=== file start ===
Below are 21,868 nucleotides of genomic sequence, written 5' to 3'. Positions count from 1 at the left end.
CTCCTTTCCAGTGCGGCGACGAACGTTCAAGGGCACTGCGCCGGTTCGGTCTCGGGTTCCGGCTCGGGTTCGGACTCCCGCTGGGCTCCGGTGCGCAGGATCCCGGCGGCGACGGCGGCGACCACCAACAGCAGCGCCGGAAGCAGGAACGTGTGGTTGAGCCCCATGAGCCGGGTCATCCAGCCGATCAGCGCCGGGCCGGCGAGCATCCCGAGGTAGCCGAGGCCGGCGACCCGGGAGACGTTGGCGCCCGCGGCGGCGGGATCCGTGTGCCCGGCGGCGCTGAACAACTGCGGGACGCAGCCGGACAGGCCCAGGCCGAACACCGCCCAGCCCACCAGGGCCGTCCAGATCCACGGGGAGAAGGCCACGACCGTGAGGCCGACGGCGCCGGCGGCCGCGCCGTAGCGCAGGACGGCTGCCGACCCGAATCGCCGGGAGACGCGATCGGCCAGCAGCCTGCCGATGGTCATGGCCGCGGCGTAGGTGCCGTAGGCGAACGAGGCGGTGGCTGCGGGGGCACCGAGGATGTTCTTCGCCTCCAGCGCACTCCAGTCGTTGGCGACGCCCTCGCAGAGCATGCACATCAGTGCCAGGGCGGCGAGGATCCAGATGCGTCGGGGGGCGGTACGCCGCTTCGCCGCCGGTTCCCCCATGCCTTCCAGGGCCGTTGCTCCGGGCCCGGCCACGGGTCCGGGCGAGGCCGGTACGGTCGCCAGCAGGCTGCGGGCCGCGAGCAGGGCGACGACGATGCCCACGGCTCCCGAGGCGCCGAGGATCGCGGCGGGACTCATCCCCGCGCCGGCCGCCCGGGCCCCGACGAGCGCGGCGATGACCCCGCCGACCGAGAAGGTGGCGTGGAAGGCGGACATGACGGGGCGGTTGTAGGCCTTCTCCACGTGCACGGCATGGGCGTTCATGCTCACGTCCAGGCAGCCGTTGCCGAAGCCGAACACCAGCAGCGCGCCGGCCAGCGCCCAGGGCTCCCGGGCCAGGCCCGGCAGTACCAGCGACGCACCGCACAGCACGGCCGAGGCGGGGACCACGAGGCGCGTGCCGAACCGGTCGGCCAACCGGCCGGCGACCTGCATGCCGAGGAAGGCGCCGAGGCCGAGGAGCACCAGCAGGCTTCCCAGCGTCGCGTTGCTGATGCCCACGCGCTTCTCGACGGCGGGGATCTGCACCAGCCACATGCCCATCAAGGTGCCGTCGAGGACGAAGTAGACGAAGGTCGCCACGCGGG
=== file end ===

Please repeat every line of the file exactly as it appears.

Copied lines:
Below are 21,868 nucleotides of genomic sequence, written 5' to 3'. Positions count from 1 at the left end.
CTCCTTTCCAGTGCGGCGACGAACGTTCAAGGGCACTGCGCCGGTTCGGTCTCGGGTTCCGGCTCGGGTTCGGACTCCCGCTGGGCTCCGGTGCGCAGGATCCCGGCGGCGACGGCGGCGACCACCAACAGCAGCGCCGGAAGCAGGAACGTGTGGTTGAGCCCCATGAGCCGGGTCATCCAGCCGATCAGCGCCGGGCCGGCGAGCATCCCGAGGTAGCCGAGGCCGGCGACCCGGGAGACGTTGGCGCCCGCGGCGGCGGGATCCGTGTGCCCGGCGGCGCTGAACAACTGCGGGACGCAGCCGGACAGGCCCAGGCCGAACACCGCCCAGCCCACCAGGGCCGTCCAGATCCACGGGGAGAAGGCCACGACCGTGAGGCCGACGGCGCCGGCGGCCGCGCCGTAGCGCAGGACGGCTGCCGACCCGAATCGCCGGGAGACGCGATCGGCCAGCAGCCTGCCGATGGTCATGGCCGCGGCGTAGGTGCCGTAGGCGAACGAGGCGGTGGCTGCGGGGGCACCGAGGATGTTCTTCGCCTCCAGCGCACTCCAGTCGTTGGCGACGCCCTCGCAGAGCATGCACATCAGTGCCAGGGCGGCGAGGATCCAGATGCGTCGGGGGGCGGTACGCCGCTTCGCCGCCGGTTCCCCCATGCCTTCCAGGGCCGTTGCTCCGGGCCCGGCCACGGGTCCGGGCGAGGCCGGTACGGTCGCCAGCAGGCTGCGGGCCGCGAGCAGGGCGACGACGATGCCCACGGCTCCCGAGGCGCCGAGGATCGCGGCGGGACTCATCCCCGCGCCGGCCGCCCGGGCCCCGACGAGCGCGGCGATGACCCCGCCGACCGAGAAGGTGGCGTGGAAGGCGGACATGACGGGGCGGTTGTAGGCCTTCTCCACGTGCACGGCATGGGCGTTCATGCTCACGTCCAGGCAGCCGTTGCCGAAGCCGAACACCAGCAGCGCGCCGGCCAGCGCCCAGGGCTCCCGGGCCAGGCCCGGCAGTACCAGCGACGCACCGCACAGCACGGCCGAGGCGGGGACCACGAGGCGCGTGCCGAACCGGTCGGCCAACCGGCCGGCGACCTGCATGCCGAGGAAGGCGCCGAGGCCGAGGAGCACCAGCAGGCTTCCCAGCGTCGCGTTGCTGATGCCCACGCGCTTCTCGACGGCGGGGATCTGCACCAGCCACATGCCCATCAAGGTGCCGTCGAGGACGAAGTAGACGAAGGTCGCCACGCGGG